AAAE - Mind the (Shrinking) Gap

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Friday 20 January 2017, 12:00 - 13:45


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The Atlantic Association of Applied Economists (AAAE) invites you to attend:

Canadian Labour Market Dispersion: Mind the (Shrinking) Gap

WHO: David Amirault, Senior Economist and Naveen Rai, Industry Research Analyst– Bank of Canada

Full paper available here


Shocks to a currency area can and often do have asymmetric impacts on its regions that, in the absence of perfect labour mobility, lead to gaps in relative labour market performance. Witness, for example, the effects of the 2008/09 recession and subsequent financial crisis in Europe on the dispersion of employment rates across the euro area – and to a lesser extent the United States. These interregional labour market gaps can persist, as has traditionally been the case for Canadian provinces. From 1976 to 1997, the mean absolute dispersion between any one province and the national employment rate was 5.5 percentage points – significantly higher than the corresponding measure in the United States. Since then, however, the Canadian metric has fallen consistently and in 2015 was not that different than its U.S. equivalent. Despite the impacts of commodity price booms from 2003 to 2008 and 2010 to 2014, the 2008 Great Recession, and the recent sharp decline in commodity prices on the Canadian economy, Canada’s provincial labour markets are less dissimilar today than at any point in at least the past 35 years. We find that reductions in the dispersion of provincial employment rates in the mid-1990s and 2000s are mostly concentrated among women and those in the 25 to 44 age group. Furthermore, evidence suggests that the tighter dispersion of employment rates has not been driven by stronger employment growth in previously weak regions of the country. Rather, it has mostly occurred as regional population growth has increasingly responded to labour market conditions. In other words, labour is being more efficiently reallocated to the regions of the country that have the tightest labour markets and away from those with excess labour supply. The dispersion of both unemployment and participation rates has fallen, contributing to this trend.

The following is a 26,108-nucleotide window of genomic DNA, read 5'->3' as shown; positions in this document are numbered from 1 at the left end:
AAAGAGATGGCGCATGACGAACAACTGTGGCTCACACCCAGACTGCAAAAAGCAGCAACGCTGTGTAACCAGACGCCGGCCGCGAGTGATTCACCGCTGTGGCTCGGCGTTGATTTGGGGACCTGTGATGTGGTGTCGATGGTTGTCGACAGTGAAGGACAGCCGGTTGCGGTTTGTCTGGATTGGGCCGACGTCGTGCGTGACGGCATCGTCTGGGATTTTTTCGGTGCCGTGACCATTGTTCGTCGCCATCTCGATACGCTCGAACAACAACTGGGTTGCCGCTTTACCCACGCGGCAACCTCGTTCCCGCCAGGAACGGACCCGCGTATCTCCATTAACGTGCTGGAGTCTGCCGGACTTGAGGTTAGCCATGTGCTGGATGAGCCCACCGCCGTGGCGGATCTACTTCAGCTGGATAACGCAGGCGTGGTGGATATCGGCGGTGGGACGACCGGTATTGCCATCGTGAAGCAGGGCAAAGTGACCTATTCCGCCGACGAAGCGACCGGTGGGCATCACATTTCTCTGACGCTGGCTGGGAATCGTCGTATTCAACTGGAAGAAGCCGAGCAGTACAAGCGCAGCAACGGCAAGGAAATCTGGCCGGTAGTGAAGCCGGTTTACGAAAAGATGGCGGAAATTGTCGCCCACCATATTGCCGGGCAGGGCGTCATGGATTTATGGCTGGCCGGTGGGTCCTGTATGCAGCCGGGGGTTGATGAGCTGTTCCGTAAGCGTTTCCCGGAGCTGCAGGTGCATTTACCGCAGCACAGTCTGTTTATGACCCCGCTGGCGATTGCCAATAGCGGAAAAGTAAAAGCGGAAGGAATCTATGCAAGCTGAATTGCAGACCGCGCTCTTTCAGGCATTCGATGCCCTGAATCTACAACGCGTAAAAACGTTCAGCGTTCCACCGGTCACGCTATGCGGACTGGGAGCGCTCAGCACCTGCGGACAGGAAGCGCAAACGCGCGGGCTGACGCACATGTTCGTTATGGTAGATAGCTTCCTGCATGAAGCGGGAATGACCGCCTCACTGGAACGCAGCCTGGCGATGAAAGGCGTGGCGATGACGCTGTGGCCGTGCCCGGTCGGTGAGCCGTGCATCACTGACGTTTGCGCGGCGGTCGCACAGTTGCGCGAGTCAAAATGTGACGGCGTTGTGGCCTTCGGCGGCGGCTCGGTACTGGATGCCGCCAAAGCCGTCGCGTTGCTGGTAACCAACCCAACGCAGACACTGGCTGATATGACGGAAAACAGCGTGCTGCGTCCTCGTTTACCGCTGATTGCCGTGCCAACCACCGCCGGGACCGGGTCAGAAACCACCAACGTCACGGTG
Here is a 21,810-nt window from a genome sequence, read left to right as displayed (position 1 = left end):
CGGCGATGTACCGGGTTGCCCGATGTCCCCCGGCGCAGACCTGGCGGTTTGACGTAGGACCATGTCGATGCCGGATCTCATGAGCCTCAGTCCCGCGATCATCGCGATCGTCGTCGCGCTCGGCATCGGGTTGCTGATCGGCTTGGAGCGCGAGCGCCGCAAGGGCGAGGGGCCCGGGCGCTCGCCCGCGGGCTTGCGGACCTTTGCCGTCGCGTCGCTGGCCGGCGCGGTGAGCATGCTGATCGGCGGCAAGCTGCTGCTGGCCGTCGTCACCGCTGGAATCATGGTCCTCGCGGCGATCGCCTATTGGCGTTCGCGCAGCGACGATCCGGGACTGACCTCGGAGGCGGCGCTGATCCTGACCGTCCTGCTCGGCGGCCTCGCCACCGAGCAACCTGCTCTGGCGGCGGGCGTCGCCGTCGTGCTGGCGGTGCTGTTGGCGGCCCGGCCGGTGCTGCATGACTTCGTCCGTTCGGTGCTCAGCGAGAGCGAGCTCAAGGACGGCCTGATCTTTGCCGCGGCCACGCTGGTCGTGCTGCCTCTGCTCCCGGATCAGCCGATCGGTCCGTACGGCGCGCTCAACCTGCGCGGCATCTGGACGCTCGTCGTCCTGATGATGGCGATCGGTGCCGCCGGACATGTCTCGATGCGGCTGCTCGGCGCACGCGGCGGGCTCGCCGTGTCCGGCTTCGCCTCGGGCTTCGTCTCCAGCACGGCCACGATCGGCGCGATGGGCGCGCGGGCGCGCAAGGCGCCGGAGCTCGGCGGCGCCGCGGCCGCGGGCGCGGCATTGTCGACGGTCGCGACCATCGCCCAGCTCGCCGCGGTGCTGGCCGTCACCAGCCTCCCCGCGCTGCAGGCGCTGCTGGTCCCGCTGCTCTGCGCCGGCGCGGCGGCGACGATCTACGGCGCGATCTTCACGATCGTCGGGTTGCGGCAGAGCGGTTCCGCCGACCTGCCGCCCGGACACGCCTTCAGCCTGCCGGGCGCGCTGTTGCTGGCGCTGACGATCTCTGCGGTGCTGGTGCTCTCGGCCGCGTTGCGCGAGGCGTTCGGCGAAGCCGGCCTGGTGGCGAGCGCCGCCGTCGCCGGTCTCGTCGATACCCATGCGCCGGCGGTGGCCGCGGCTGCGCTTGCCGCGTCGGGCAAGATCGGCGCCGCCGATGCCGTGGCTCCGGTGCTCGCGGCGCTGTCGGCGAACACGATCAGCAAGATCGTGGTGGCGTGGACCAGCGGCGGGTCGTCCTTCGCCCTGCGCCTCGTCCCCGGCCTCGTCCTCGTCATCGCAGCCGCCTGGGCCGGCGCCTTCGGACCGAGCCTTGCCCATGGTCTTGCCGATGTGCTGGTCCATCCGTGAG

WHEN: Friday, January 20th, 2017, Noon to 1:45pm (Atlantic Standard Time)

WHERE: Bank of Canada Boardroom, Bank of Canada Regional Office, 13th Floor, 1701 Hollis St., (Founders Square), Halifax, Nova Scotia

COST: Members: $10, Non-Members: $20 (A light lunch will be provided)

CONFERENCE CALL: A teleconference call option is available for those living outside of Halifax. The cost is the same as for in-person attendance.

REGISTRATION: Seating is limited and spaces will be reserved until we reach capacity. Visit the CABE Store to register for this event. You must register no later than end of day Wednesday 18th January.    

Location Bank of Canada Atlantic Regional Office
1701 Hollis St., 13th Floor
B3J 3M8
Contact Tara Ainsworth, This email address is being protected from spambots. You need JavaScript enabled to view it.